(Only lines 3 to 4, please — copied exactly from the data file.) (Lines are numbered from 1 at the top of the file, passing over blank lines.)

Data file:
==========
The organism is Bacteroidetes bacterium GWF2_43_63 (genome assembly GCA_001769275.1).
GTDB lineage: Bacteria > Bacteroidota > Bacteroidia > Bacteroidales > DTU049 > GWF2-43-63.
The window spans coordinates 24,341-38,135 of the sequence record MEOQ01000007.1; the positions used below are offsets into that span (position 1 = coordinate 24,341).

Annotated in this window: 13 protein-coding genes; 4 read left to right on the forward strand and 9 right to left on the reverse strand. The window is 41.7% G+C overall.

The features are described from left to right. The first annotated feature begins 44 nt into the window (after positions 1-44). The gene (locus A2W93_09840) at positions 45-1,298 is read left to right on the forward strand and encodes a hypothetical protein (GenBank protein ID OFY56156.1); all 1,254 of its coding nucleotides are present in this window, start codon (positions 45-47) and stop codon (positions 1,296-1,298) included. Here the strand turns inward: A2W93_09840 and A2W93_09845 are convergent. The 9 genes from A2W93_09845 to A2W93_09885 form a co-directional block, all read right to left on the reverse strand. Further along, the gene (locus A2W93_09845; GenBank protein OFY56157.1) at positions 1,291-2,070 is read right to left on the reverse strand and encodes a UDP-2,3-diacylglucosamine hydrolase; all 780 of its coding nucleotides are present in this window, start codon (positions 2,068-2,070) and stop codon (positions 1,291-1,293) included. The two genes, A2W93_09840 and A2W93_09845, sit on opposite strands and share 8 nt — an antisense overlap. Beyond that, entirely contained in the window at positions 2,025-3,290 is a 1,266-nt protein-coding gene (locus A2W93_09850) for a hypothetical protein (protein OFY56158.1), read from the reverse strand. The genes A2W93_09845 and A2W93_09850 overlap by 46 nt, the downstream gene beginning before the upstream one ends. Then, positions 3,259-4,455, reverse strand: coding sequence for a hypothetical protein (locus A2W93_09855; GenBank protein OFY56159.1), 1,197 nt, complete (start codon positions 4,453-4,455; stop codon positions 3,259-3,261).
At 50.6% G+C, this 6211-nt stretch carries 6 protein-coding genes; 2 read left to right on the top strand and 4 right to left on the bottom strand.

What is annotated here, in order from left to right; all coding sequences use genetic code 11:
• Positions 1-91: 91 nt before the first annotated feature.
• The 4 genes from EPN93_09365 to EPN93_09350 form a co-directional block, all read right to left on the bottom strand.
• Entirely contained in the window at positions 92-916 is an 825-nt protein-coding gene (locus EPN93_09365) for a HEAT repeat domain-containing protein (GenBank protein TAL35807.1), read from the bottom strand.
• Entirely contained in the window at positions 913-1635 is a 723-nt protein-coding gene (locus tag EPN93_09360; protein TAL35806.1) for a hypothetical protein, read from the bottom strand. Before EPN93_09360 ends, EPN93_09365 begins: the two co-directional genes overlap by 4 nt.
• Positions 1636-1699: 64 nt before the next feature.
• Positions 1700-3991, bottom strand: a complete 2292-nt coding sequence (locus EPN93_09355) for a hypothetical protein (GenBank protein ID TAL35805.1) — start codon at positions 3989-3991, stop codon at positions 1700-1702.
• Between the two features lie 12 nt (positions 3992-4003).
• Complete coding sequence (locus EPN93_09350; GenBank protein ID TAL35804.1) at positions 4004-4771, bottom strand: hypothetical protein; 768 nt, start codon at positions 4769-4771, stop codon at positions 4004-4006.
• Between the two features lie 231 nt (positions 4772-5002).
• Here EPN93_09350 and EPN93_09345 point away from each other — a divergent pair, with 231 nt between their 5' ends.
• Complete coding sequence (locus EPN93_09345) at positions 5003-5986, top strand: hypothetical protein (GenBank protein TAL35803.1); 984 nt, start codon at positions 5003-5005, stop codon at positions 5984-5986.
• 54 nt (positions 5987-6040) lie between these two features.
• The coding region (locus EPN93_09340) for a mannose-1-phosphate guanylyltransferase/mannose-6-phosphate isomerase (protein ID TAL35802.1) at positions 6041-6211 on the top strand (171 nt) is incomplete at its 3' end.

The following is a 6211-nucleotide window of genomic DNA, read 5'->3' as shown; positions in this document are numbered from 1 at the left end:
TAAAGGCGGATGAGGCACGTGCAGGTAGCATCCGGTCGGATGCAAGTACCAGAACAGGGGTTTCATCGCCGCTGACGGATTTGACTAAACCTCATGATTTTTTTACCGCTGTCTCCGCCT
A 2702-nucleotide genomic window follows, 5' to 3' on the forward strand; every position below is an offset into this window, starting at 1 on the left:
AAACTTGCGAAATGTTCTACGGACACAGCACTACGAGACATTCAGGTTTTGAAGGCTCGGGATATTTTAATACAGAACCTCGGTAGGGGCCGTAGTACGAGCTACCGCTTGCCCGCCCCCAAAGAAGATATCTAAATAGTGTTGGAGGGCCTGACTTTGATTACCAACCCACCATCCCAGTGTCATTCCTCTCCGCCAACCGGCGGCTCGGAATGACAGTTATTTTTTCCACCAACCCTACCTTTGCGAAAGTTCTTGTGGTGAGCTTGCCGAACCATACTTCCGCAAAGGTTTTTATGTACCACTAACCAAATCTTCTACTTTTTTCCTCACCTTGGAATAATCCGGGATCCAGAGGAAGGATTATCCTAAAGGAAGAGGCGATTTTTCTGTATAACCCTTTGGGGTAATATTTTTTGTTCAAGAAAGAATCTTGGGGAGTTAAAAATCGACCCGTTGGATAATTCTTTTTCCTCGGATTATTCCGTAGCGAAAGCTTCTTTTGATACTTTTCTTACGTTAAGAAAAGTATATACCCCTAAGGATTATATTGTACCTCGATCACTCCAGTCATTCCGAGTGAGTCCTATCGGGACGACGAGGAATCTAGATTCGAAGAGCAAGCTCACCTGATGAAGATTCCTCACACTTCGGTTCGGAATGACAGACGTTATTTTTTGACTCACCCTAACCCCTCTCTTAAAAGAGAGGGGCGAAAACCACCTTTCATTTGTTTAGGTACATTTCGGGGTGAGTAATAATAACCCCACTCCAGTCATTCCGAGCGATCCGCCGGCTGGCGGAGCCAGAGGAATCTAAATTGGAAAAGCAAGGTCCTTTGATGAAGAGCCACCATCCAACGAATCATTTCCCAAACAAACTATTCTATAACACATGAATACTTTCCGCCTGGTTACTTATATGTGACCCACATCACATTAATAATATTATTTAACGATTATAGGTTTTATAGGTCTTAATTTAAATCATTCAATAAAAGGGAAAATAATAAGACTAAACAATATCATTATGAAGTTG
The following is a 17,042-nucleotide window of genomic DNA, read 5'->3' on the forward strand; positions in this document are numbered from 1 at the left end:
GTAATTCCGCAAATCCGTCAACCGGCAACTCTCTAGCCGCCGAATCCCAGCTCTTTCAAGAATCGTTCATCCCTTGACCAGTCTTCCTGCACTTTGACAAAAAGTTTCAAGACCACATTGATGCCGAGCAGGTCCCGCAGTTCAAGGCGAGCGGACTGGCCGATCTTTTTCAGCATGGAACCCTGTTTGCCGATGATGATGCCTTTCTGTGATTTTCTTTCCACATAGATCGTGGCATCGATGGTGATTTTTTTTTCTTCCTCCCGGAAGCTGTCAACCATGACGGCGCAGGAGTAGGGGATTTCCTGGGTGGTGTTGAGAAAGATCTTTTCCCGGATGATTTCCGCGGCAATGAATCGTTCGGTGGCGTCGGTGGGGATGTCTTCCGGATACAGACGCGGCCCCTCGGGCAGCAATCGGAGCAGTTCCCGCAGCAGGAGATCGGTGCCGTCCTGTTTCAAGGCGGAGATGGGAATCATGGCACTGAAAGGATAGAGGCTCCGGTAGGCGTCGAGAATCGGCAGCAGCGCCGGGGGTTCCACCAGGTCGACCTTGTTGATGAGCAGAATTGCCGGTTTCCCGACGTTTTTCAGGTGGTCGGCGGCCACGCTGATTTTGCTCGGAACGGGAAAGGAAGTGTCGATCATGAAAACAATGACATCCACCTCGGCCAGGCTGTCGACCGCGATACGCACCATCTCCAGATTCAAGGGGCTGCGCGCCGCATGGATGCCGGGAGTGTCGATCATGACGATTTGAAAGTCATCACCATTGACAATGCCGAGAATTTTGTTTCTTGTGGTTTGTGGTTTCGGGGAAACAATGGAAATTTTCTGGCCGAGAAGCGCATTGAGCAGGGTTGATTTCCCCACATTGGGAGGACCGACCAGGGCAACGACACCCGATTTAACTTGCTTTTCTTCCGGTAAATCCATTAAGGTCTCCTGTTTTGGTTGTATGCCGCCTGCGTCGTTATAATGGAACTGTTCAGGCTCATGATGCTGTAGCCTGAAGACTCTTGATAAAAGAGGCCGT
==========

The window spans coordinates 24,341-38,135 of the sequence record MEOQ01000007.1; the positions used below are offsets into that span (position 1 = coordinate 24,341).

Annotated in this window: 13 protein-coding genes; 4 read left to right on the forward strand and 9 right to left on the reverse strand. The window is 41.7% G+C overall.